### Pebbles

Place four pebbles on the sand in the form of a square. Keep adding as few pebbles as necessary to double the area. How many extra pebbles are added each time?

### Great Squares

Investigate how this pattern of squares continues. You could measure lengths, areas and angles.

### Square Areas

Can you work out the area of the inner square and give an explanation of how you did it?

# Blue and White

##### Stage: 3 Challenge Level:

We received correct solutions (that the areas were all the same) from:

• Charles Blackham (Shrewsbury House School)
• Michael Brooker (home educated),
• Andrei Lazanu (School number 205, Bucharest),
• Chong Ching Tong, Chen Wei Jian and Teo Seow Tian (River Valley High School, Singapore) and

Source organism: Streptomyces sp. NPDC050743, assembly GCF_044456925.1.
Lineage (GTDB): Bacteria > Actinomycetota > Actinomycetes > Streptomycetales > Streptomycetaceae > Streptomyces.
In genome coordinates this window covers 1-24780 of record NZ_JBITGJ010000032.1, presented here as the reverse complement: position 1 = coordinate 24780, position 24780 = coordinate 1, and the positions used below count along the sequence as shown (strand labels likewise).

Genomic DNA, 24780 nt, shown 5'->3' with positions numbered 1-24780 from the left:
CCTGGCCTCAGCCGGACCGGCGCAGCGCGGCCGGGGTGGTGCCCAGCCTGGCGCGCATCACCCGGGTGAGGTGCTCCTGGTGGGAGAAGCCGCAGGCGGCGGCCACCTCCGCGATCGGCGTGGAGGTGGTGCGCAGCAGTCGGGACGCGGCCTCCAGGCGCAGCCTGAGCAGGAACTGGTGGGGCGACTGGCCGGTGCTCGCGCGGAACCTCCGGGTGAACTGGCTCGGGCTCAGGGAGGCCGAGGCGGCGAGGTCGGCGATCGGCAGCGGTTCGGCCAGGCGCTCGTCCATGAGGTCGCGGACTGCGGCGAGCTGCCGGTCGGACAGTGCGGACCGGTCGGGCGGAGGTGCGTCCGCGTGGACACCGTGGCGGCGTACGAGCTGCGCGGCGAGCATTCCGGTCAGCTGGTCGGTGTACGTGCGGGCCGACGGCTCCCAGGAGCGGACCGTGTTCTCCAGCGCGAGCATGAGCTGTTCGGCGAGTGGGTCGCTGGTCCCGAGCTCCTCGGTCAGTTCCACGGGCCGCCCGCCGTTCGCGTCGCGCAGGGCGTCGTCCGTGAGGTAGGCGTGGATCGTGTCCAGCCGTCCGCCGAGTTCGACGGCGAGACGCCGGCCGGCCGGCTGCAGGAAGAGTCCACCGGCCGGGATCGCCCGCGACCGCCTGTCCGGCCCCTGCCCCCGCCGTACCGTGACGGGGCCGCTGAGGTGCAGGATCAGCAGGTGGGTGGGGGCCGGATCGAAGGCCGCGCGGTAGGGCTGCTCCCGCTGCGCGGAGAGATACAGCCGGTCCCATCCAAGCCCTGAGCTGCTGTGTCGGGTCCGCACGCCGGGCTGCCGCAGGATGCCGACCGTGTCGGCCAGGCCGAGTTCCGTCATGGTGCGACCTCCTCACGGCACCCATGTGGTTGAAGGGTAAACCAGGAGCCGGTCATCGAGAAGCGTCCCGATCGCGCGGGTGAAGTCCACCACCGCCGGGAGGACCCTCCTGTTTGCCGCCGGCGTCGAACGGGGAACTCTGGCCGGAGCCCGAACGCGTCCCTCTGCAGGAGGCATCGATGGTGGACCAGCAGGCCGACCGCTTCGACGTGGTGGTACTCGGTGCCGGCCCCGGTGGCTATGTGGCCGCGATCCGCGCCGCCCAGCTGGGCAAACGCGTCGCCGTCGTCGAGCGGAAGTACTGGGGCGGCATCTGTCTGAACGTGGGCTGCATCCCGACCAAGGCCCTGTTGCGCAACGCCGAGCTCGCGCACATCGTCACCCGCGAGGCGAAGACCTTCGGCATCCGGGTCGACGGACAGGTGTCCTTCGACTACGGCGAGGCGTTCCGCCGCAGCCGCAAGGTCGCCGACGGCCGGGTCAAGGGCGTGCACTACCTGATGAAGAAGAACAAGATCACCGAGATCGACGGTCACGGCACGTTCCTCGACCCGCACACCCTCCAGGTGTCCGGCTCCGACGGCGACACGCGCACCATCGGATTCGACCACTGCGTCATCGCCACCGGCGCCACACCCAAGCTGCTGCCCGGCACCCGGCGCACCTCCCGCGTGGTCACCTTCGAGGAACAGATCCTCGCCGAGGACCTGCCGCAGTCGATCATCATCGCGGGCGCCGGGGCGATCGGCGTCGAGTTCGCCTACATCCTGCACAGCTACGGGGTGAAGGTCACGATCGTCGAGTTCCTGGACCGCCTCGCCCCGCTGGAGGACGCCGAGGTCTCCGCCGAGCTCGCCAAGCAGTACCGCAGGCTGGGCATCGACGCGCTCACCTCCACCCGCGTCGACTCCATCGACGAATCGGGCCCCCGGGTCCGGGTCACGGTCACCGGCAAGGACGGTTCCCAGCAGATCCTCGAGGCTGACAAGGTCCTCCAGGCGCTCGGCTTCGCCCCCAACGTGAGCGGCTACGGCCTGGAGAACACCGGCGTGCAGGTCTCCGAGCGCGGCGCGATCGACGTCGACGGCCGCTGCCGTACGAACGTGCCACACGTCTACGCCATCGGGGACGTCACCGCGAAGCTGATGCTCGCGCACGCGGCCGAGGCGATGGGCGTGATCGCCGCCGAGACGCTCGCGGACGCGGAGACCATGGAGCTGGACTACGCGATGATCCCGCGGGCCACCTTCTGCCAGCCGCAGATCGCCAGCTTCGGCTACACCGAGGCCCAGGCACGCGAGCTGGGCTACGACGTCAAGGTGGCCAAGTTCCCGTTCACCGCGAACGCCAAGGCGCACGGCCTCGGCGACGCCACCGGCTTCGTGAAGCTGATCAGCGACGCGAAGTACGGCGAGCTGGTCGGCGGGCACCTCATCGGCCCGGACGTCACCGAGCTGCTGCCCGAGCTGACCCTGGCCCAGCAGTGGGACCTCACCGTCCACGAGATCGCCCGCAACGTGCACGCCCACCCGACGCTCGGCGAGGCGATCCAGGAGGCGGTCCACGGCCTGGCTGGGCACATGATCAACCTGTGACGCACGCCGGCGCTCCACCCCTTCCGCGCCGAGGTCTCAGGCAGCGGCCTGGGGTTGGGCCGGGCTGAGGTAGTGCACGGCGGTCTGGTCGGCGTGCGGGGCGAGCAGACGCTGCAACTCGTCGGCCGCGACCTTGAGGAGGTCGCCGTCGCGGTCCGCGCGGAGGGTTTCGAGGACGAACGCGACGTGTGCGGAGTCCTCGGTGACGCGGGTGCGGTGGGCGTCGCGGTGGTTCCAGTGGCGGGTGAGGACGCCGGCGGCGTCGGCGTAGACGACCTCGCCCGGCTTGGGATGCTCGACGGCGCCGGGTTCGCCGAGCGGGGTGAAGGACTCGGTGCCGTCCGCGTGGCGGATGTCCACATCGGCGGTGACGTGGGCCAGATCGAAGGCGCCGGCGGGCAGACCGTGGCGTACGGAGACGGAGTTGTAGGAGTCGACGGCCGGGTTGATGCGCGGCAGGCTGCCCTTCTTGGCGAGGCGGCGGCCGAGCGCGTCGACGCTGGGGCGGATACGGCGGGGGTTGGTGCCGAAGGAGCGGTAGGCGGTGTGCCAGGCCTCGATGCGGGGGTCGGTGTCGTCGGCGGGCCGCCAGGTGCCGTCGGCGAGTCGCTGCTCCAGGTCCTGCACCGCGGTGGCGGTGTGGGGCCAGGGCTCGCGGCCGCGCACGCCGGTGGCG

With one circle in the square the diameter is the length of one side of the square. The shaded area is ${\pi}{r^2}$ where $r$ = radius of the largest circle.
With four circles in the square, the diameter of one circle is half that of the large circle. The area of each small circle is ${\pi}({r/2}\: \times \:{r/2})$. The total shaded area is $4({\pi}{r^2}/4)$. This can be simplified to ${\pi}{r^2}$. \par With nine circles in the square, the diameter of one circle is a third that of the large circle. The area of each small circle is $\pi(r/3\: \times\: r/3)$. The total shaded area is $9({\pi}{r^2}/9)$. This can be simplified to ${\pi}{r^2}$.
We can go one step further by saying that with $n$ circles the area is $n({\pi}{r^2}/n)$ - which can again be simplified to ${\pi}{r^2}$. Therefore the answer is that the shaded area is the same in each picture.